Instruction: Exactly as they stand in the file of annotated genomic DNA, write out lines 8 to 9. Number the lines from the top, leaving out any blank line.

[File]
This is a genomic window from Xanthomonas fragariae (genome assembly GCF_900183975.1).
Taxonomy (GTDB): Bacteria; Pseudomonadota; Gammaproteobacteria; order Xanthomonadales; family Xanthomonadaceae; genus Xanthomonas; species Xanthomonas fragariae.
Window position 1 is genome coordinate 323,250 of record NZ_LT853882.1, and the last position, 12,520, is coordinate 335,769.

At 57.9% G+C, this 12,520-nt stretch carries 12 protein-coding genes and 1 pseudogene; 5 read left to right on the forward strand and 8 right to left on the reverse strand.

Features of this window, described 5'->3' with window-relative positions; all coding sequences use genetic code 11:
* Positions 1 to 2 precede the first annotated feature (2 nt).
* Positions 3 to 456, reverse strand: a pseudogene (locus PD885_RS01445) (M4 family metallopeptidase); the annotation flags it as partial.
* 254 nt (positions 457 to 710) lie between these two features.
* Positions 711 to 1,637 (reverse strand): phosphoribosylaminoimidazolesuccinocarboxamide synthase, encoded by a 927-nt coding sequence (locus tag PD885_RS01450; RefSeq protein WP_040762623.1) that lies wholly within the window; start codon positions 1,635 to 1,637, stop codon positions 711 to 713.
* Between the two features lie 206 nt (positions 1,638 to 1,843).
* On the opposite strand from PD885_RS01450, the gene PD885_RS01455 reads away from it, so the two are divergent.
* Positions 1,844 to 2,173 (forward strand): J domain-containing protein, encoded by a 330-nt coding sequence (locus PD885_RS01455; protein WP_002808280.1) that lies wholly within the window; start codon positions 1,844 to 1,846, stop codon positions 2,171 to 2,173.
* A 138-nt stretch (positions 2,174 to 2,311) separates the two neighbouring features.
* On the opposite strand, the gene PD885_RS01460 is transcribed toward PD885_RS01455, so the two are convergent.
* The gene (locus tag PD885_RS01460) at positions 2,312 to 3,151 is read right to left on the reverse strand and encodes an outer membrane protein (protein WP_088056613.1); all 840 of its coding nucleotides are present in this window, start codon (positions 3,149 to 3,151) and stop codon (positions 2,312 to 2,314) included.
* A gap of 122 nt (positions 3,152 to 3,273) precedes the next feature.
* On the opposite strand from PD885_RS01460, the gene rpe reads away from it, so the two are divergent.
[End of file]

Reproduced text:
* 254 nt (positions 457 to 710) lie between these two features.
* Positions 711 to 1,637 (reverse strand): phosphoribosylaminoimidazolesuccinocarboxamide synthase, encoded by a 927-nt coding sequence (locus tag PD885_RS01450; RefSeq protein WP_040762623.1) that lies wholly within the window; start codon positions 1,635 to 1,637, stop codon positions 711 to 713.